Every week we like to bring you a roundup of some of the latest trends in beauty, health and wellness, and other articles of interest to ZENMED blog readers. Last week, we came across some interesting posts on printing 3D makeup at home, drinking sunscreen, gluten-free dieting and the multi-million dollar 'barefoot running' lawsuit.
Laura Sampler tells us about s unique innovation created by Harvard Business School grad Grace Choi: 3D makeup at home. We've all heard of the recent boom in 3D printing, but printing out cosmetics is a whole new concept. Choi's invention is called Mink, which is a miniature printer for the home using FDA-approved ink. The machine is not limited to printing only lipsticks, though. Choi recently demonstrated the process to a large audience at Tech Crunch and printed out a bright pink eye shadow in just forty seconds!
Skin Inc. reports on a brand new product -- Osmosis Harmonized H20. Not just your typical bottled water, this product is being billed as the first drinkable sunscreen with the equivalent sun protection of SPF 30. According to the company launching the drink, 97% of both UVA and UBV rays are cancelled out. While there are supplements already on the market claiming to act as sunscreens, none on the market are in beverage form.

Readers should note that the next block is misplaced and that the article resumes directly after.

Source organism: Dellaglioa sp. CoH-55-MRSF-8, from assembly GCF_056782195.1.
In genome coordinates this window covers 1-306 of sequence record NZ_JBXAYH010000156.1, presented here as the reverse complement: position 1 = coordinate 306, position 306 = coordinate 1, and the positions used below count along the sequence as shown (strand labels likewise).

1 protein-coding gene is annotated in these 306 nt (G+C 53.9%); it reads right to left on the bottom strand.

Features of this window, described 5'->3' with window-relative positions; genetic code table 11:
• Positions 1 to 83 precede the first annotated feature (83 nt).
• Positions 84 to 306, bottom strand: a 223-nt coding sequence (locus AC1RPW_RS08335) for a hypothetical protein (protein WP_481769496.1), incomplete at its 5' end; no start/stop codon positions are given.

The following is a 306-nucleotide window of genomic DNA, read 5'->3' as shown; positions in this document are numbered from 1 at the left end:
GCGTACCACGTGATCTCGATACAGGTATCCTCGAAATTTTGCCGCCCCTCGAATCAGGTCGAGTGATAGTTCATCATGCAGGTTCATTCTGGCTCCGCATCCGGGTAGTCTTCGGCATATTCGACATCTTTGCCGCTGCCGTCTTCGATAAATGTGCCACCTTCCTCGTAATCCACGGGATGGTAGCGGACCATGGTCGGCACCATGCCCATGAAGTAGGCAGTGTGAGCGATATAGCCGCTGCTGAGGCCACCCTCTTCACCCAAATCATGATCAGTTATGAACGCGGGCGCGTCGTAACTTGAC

Chelsea Rice examines the increase in the number of people going on a gluten-free diet and asks whether the shift is based on hype or medical evidence. The article focuses heavily on research done by Dr. Alessio Fasano, founder and director of the Center for Celiac Research at Massachusetts General Hospital and Harvard Medical School. Fasano's work involves studying celiac disease and gluten sensitvity. While his day to day work is heavily invested in this topic, he questions why so many people are jumping on the gluten-free bandwagon when, indeed, they have no need. He also stresses that many people who go gluten-free for the wrong reasons end up gaining weight since many gluten-free products contain more calories than those with gluten.
False claims over the benefits of FiveFingers Shoes have cost Vibran $3.75 million, reports Emily Thomas. More than seventy million Americans may be entitled to cash as a result of the class action suit. Why? The the American Podiatric Medicine Association has debunked claims made by the company promoting their shoes as beneficial, when in fact they may do more harm than good. If you have purchased FiveFingers after March 2009 and submit a claim form, you may receive between $20 and $50 as a refund.